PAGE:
Second District Congresswoman Shelley Moore Capito teamed up with Senate Minority Leader Mitch McConnell of Kentucky Monday to introduce proposed legislation that could force the Environmental Protection Agency to back off what the lawmakers called overzealous coal restrictions.
Capito and McConnell are sponsoring the Coal Jobs Protection Act. They made the announcement in McConnell’s home state Monday afternoon in Hazard, considered Kentucky “coal country.”
Capito said working with the Obama EPA and its ever-changing policies against coal has been exhausting. She said not only has the agency shot down reasonable requirements, they’ve also “slow walked” permits through the system in hopes investors would lose interest and give up on funding them.
“I’ve been very frustrated with the administration and the slow war on coal that we see,” Capito said. “It’s harming our jobs and our economy and our energy economy.”
She said the proposed legislation puts the EPA in its place.
“It would reign in some of the out of control decisions that the EPA has made and it will give the responsibility, some of it, back to the state’s where legally it is supposed to be.”
Capito cited the recent ruling by a federal appeals court to pull the water permit from the Spruce No. 1 surface mine in Logan County. She called it a perfect example of why there needs to be some set rules and guidelines the EPA must follow.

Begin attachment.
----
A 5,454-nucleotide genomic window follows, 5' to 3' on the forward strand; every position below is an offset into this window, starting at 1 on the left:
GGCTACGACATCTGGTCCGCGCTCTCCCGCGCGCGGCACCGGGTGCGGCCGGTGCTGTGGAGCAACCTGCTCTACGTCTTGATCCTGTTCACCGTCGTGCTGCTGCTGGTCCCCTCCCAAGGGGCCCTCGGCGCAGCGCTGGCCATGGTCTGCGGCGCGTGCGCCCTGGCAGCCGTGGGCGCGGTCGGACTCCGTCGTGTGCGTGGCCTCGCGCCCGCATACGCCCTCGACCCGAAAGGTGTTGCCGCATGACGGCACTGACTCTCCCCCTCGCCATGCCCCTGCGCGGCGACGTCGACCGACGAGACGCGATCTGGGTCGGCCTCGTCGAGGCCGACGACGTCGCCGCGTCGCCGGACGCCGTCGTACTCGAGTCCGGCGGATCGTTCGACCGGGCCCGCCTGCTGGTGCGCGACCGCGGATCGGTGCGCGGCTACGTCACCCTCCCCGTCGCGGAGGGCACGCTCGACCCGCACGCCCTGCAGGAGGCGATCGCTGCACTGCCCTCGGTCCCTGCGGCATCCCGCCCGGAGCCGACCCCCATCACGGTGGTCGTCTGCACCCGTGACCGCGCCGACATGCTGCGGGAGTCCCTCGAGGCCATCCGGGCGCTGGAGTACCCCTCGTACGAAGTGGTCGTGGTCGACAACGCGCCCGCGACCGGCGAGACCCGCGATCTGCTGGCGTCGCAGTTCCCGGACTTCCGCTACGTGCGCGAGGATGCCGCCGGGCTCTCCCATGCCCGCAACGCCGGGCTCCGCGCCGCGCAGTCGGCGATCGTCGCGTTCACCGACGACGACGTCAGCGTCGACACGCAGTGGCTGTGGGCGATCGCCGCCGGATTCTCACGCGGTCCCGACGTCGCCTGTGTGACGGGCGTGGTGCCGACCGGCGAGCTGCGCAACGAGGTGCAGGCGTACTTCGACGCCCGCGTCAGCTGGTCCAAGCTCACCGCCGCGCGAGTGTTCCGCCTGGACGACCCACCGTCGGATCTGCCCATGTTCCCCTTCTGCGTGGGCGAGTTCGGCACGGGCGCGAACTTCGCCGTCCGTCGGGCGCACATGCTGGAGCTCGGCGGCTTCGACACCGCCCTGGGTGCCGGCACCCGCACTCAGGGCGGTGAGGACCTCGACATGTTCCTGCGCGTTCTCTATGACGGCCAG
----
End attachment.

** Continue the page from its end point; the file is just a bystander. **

“[The proposed bill] says if you grant a permit, the Corp of Engineers grants a permit, and works on it for four years, you can’t just arbitrarily rescind that,” Capito said.
She criticized the EPA for changing rules midstream and called for a defined timeline that everyone, including the EPA, must follow. She says the Coal Jobs Protection Act would do that.
“It says, if you’re going to make decisions based on regulations, they have to go through the regulatory procedure because the EPA is evading that requirement,” Capito said.
The House has passed similar legislation to the Coal Jobs Protection Act in the past. Capito vowed to make sure this bill gets the necessary support.
“I’m chair of the Coal Caucus. We have over 70 members. I’m sure we’ll have a lot of our members, if not all of them, on board with us on this one,” the congresswoman said.
The challenge may be getting enough Senate support. However, Capito expresssed confidence McConnell has the connections to help make this proposal law.